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Old 06-18-2012, 09:16 AM   #29
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Sorry, right initials, wrong word. Community Reinvestment Act. Started in 1977 and amended, interpenetrated, and variously enforced through out the years. It started the subprime mortgage. Once the subprime mortgage was there, it started going downhill.

Lindsay has got the source of the problem. That's when things started to go downhill. I had a client get a "no income verification loan" at the high point. He had a $25,000 a year income and was able to get a $400,000 mortgage. Luckily he got out of the house before the fertilizer hit the ventilator, to paraphrase the expresssion, and he didn't get into a foreclosure bind. We saw all kinds of people getting mortgages who shouldn't have qualified for even a credit card.
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Old 06-18-2012, 09:42 AM   #30
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In Florida, these loans were called "liar loans" and were common. It all worked as long as the housing market "appreciated" 20% a year. Just refinance every two years to pay your mortgage and buy a new truck. Here, everybody who knew which end of a hammer to use was a subcontractor building new houses for the never ending supply of buyers.
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Old 06-18-2012, 09:46 AM   #31
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OK still can't figure it out.
It's pretty simple:
You have to evict people to make them leave. This involves attorneys and they cost money. In some states, the process can take months.

The alternative is that we make it easy for banks to force people out of homes, but doing so would have some very dire consequences since banks can't keep paperwork straight.

Also, if you've ever seen most foreclosed homes, people tend to strip them...

$10k is probably cheap.
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Old 06-18-2012, 10:03 AM   #32
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When people strip homes, they need to be arrested and held accountable for the loss.
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Old 06-18-2012, 10:28 AM   #33
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When people strip homes, they need to be arrested and held accountable for the loss.
I agree !!

also it should not cost anything for a bank to take a house back if someone hasn't paid in 12 months. Get a sheriff go to the house and give them 3 to 5 hours to get out. PERIOD!!!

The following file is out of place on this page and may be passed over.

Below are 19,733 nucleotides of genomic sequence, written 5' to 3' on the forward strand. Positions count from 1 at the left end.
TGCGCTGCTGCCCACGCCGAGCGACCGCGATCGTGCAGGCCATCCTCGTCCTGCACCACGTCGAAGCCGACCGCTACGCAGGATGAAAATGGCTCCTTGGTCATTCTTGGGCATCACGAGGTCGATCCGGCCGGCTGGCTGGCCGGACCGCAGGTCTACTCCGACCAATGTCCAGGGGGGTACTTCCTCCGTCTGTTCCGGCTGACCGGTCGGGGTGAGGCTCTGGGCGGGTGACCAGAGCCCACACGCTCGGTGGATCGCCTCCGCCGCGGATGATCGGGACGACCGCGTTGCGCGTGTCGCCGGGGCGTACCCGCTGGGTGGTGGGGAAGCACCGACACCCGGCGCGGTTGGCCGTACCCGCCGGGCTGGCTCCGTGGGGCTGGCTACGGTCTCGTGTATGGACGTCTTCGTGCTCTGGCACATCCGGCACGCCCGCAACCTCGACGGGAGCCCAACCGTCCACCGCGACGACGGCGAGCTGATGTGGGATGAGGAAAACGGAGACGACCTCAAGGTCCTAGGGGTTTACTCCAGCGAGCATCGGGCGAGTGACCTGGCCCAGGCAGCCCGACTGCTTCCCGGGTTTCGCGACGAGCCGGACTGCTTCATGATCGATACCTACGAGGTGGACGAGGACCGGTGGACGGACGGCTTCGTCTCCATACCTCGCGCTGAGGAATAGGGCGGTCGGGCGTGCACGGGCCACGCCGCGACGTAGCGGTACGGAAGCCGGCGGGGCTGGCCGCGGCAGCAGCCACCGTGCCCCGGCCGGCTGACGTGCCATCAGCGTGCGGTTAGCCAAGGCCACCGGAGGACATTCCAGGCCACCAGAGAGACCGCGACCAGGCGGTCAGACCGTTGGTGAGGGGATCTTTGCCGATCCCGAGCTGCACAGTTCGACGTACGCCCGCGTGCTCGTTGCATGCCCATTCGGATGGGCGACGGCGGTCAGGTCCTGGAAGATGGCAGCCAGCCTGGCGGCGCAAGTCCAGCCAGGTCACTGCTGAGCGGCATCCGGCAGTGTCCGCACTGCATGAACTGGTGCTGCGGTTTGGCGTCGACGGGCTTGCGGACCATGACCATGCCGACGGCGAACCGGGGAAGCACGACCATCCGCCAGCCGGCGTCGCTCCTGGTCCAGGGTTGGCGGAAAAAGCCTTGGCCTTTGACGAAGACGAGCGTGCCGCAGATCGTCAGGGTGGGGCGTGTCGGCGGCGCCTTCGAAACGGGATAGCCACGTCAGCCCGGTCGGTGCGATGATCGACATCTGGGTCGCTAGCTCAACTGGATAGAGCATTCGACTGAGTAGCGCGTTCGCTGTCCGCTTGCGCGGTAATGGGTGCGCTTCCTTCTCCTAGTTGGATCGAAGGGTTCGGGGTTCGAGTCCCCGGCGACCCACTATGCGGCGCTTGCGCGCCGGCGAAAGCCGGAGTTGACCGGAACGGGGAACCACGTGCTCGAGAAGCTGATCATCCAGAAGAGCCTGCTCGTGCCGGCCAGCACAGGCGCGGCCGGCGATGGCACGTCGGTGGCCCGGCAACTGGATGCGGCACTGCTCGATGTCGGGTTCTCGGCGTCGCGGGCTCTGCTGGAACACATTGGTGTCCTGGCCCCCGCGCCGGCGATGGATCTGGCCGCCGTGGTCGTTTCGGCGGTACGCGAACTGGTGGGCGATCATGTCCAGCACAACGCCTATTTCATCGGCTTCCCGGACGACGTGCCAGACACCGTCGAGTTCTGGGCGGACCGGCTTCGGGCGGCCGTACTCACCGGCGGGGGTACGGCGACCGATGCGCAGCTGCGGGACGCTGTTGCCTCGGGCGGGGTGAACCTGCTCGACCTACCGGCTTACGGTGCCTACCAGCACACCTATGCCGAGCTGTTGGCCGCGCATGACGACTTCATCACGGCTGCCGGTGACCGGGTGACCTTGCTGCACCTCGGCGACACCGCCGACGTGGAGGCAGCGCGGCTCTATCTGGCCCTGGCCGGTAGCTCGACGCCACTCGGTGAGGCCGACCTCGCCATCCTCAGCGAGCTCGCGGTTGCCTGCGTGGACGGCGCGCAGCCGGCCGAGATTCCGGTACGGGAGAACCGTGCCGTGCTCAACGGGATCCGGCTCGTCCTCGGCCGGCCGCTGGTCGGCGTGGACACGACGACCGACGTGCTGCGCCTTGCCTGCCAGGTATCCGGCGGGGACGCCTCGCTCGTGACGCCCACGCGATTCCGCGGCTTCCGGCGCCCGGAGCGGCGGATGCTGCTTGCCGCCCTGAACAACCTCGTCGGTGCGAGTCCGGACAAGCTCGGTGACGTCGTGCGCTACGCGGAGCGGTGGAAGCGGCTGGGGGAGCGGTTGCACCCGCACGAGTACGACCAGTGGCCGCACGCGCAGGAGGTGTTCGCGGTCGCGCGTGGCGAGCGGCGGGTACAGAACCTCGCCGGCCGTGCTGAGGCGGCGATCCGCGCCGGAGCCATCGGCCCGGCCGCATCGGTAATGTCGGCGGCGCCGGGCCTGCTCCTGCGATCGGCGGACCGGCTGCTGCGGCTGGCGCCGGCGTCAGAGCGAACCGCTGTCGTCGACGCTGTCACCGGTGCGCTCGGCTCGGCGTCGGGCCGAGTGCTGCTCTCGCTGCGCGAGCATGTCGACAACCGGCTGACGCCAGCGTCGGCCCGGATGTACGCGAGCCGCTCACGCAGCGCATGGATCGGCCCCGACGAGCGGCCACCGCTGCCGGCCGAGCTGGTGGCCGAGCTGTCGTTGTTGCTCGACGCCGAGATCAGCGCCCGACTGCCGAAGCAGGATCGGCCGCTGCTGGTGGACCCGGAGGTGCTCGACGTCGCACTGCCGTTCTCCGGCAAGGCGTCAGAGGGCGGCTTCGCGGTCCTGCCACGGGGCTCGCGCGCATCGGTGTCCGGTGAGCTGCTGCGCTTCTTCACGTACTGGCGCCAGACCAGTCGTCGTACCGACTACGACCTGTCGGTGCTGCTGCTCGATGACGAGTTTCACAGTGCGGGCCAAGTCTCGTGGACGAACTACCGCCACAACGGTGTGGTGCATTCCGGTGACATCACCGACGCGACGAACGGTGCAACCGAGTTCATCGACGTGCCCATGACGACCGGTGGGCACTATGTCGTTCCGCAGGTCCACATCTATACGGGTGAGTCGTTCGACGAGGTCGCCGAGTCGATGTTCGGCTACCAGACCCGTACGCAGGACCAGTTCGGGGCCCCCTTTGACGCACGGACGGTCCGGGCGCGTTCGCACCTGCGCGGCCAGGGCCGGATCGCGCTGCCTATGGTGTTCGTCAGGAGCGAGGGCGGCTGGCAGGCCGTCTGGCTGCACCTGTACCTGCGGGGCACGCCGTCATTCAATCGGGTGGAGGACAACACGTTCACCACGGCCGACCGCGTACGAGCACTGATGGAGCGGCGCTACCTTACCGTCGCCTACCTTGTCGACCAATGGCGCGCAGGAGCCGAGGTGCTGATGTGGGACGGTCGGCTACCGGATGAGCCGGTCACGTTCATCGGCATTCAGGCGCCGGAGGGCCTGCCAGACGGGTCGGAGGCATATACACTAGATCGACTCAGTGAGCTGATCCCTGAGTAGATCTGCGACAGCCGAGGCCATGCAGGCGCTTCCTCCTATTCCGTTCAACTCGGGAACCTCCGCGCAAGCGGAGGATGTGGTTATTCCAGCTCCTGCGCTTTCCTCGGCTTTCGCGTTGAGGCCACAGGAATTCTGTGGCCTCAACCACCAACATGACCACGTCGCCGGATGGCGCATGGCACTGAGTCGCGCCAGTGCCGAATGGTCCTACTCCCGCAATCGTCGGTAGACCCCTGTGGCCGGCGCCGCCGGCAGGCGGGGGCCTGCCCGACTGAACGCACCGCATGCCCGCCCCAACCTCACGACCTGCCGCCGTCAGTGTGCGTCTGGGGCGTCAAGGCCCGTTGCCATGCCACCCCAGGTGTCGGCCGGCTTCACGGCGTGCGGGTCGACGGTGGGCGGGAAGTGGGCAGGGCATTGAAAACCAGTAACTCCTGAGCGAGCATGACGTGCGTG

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Old 06-18-2012, 01:17 PM   #34
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When people strip homes, they need to be arrested and held accountable for the loss.
X3

I can't believe how routine it has become for people to strip the house... selling all of the appliances on Craig's List before they leave. I haven't heard of a single case where the banks have tried to prosecute. Perhaps if they had picked a few early on to use as examples it could have nipped it in the bud but now it just seems to be expected.

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Old 06-18-2012, 01:51 PM   #35
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Just repo'd a house I financed for a louse (this was after the meltdown). He stole the door knobs & locks, 10 interior doors, 2 thermostats, one part of a shower door (what the *&*%$*?), smashed the lawn sprinkler timer trying to steal it, and left a dumpster load of trash & old tires. Not to mention he played me on the foreclosure, 2 trips to bankruptcy court, 2 trips to federal court (you want to talk about government waste, lets start a thread on that subject...). That's why cash for keys if you can make it work for both parties. My guy lied like a rug, so no cash for keys.

The whole meltdown is ongoing and will be for at least another 18 months IMO. There has been too much thumb sucking & foot dragging to work out all the obvious cases and get to the real bottom. We should have faced all the music as quickly as possible, but no, that'd bee too real for some people.

We have bankruptcy because our founders realized there is no percentage for debtors or creditors in debtor's prison. Home loan workouts are just another form of BK, and just business not personal. Getting heart strings tuned up like an orchestral chorus is for fools. A rented house vs a loan workout vs eviction- its all business. Too bad for the lender (in the case above, that's me), too bad for the borrower, get on with life & get on with business. And get smarter next time.

Do you suppose we could get D.C. to learn a teeny bit about over-borrowing?
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